Tag Archives: war

Short Poem: ‘Young Men Go Off To War’

Young men go off to war
And score
Deaths, rapes, across an alien nation
Which they chimp-like can revel in –
Which they in later years regret,
Never discuss, never forget.

The one thing that Donald Trump and Joe Biden could agree on: get out of the trillion-dollar waste of Afghanistan. Trump had Pompeo negotiate with the Taliban–the US would leave in 2021 so long as the Taliban didn’t kill any more US personnel; he presumably wanted to wait until the 2020 election was over, because the withdrawal might be chaotic and would look bad anyway. Biden stuck with the Trump agreement, and his calculation must be that, messy or not, hopefully it will be ancient history by the 2024 election.

You can’t fault the US for wanting to go after Osama Bin Laden after 9/11… but that’s separate from trying to stay and nation-build a supremely difficult and corrupt country. And it was probably not criminal under international law, whereas the subsequent Iraq invasion *was* illegal and breached the UN Charter, as Secretary-General Kofi Annan said. Bush, Cheney, Rumsfeld, Wolfowitz (and Tony Blair)… many people see them all as war criminals, unpunished, and leaving their front-line pawns (if they survived) to live with guilt and PTSD.

The American defeat in Vietnam turned out to be very good for the Vietnamese. Let’s just hope things turn out well for the Afghans. And congratulations to Joe Biden for getting the US out – you can’t impose human rights on a corrupt tribal society by invasion. It doesn’t work like that. There are far more constructive ways to approach international human rights issues… like cleaning your own house first.

This poem was published by Visions International, a poetry journal with perhaps a brighter past than present.

“New recruits at physical jerks – Flinders” by State Library Victoria Collections is licensed under CC BY-NC 2.0

Poem: ‘Warfare’

The mother’s nightmare
The child’s terror
The rapist’s freedom
The girl’s death.
The killer’s ecstasy
The band’s brotherhood
The youth’s excitement
The dying breath.

The glory of the lucky
The scream of the unlucky
The lost limbs, blindness, madness
The lifelong PTSD, homeless in the streets.
The poet’s puzzle
The politician’s porn
The aphrodisiac
The power-soaked sheets.

The demagogue’s cause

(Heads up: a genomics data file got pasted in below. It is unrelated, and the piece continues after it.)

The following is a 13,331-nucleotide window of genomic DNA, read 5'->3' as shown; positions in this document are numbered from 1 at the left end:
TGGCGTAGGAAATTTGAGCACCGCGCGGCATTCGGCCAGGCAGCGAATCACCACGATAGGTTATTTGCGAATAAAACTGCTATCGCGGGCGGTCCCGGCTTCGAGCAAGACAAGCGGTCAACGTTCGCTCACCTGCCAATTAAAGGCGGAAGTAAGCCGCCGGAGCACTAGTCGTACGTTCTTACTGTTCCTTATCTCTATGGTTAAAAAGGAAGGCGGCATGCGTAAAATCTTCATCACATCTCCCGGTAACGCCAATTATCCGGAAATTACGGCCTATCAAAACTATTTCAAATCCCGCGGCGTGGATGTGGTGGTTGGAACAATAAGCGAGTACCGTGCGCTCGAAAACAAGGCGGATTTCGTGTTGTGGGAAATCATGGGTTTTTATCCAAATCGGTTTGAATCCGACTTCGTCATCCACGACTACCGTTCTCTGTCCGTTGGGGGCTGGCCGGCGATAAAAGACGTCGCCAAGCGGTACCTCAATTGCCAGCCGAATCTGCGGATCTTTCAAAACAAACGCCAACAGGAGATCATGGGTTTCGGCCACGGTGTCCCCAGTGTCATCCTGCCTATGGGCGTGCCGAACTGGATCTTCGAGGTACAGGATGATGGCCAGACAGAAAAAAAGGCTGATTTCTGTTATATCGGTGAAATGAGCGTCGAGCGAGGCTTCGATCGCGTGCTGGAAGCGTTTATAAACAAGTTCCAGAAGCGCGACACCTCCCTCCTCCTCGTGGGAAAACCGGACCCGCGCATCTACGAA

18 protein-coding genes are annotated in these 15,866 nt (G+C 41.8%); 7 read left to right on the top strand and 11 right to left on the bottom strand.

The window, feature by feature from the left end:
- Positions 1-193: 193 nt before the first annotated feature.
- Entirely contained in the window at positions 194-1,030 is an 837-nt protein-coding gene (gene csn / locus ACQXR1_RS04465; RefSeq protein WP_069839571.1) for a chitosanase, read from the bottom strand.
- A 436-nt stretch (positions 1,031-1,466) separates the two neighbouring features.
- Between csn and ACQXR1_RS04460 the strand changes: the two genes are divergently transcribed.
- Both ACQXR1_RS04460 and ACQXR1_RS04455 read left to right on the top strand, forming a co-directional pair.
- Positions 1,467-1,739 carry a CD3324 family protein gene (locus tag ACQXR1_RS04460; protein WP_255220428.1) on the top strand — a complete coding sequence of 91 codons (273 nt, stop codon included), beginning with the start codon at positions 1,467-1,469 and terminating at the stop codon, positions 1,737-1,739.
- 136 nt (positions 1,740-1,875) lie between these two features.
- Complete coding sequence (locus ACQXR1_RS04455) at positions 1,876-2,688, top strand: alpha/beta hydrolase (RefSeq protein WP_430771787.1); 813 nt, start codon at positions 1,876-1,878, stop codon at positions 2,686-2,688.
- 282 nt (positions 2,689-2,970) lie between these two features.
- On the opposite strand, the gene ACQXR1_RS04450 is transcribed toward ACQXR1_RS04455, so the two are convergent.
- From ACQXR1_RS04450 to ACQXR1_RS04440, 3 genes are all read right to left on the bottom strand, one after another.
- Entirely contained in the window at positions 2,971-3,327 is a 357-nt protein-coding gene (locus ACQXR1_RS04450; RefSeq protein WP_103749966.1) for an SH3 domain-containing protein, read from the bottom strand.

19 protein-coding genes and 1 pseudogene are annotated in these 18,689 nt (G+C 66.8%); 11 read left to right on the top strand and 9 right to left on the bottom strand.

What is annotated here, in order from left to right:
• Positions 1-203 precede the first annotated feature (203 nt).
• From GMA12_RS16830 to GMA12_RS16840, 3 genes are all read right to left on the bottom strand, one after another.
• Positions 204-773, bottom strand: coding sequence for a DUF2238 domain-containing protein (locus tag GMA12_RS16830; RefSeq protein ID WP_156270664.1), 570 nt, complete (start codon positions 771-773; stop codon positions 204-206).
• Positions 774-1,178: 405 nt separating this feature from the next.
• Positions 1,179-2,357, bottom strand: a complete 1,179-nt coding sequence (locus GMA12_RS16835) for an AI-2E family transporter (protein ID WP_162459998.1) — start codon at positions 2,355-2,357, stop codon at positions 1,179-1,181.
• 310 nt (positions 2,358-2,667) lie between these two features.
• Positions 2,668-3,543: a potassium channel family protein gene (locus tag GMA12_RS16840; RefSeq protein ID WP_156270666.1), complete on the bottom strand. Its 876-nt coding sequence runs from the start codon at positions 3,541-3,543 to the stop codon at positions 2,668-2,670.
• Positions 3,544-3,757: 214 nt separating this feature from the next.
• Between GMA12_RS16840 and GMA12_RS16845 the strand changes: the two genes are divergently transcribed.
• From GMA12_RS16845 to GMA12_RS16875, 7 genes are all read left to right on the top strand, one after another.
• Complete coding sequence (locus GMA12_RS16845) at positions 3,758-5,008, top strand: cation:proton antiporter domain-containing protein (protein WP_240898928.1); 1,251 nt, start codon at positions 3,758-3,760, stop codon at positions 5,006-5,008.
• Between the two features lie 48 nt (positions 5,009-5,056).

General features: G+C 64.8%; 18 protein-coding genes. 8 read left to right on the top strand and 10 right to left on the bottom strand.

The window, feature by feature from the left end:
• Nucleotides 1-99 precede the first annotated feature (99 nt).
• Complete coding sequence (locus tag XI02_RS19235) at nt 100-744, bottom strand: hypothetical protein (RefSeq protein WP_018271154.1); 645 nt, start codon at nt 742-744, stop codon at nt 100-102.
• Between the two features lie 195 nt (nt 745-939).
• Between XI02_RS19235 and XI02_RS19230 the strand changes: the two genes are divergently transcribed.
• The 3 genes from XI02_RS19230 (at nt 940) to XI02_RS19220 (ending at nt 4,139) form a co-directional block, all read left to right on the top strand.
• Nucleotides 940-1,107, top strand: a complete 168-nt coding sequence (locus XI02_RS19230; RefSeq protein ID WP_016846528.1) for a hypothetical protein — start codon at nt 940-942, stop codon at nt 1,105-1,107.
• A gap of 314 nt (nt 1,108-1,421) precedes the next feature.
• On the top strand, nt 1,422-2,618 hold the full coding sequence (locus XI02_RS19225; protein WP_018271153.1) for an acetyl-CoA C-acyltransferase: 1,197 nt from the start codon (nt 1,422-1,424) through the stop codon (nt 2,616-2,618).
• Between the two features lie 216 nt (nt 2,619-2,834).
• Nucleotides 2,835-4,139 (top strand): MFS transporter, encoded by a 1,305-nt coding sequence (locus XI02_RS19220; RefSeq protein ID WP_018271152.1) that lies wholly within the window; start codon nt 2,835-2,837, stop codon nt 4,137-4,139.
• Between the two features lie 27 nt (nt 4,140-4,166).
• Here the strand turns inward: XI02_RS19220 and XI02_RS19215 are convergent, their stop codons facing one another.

The demagogue’s solution
The warmonger’s profits
The fearmonger’s skill.
The blacksmith’s trade
The scientist’s incentive
The human fascination
The tribe’s need to kill.

The acceptance by the boys
The eagerness of teens
The avoidance by the men
The manipulation by the old.
The girl’s adoration
The woman’s greed
The widow’s grief
The body cold.

The king’s invocation
The priest’s sanctification
The scared population
The desolation.

The peasant’s loss
The trader’s loss
The teacher’s loss
The city’s loss.

The mortician’s gain
The tombstone maker’s gain
The coffin maker’s gain
The graveyard’s gain.

The medal maker’s gain.

And over it all God sits in His rocking chair
On His front porch in the sky
Saying, A crop, a very fine crop, an excellent crop this year.

Sits in His deck chair to look at the warfare waves
In the shade of a cloud in the sky
Watching the sandcastles washing away.

Sits in the night coming down on the battlefield
Watching crows, ravens, hyenas, stray dogs
Men and women pulling gold teeth from the dead.

Sits in His laboratory, looking at His guinea pigs
Sits in His concert hall, listening to the music
Thinking, All this is so interesting
All this is so tragic
All so inspiring
How far will they get till they blow themselves up?
Will these ones escape? Will they figure it out?
Can they conquer themselves and discover the universe?

Maybe it’s out of line to put this poem into a ‘formal verse’ blog… But there are two points to consider. First, there is a lot of form in the outraged chant of the beginning half–rhyme, rhythm, balance, some alliteration. Second, transitioning from that form to a less structured meditation in itself a use of form; it transitions the entire poem from one viewpoint to another by making the two halves so different. That’s my argument, anyway. Is it reasonable?

The poem originally appeared in Bewildering Stories. Thanks Don Webb and John Stocks!

Photo: “Battlefield Dead After the Battle of Gettysburg” by elycefeliz is licensed under CC BY-NC-ND 2.0

Poem: “Never Believe”

Never believe the lies of war, and the orders
that seem to make sense –
whether Hitler or Bush, no one storms over borders
“in self defence”.

“Leading the Free World” by having the biggest gun
has always chilled
those on whom the guns are turned, on everyone
free to be killed.

This is another of my anti-imperialist or anti-war poems, first published in Ambit’s 200th quarterly issue in the UK. Despite the tone of the poem, I should clarify that I don’t dislike guns in themselves. One way or another they were in my life for decades: capguns as a kid, then BB gun and speargun, four years of .303s at school in England (and a submachine gun on school exercises in Denmark), earning my Marksman badge in training in Canada, letting my own kids try skeet shooting, Nerf guns and super-soakers…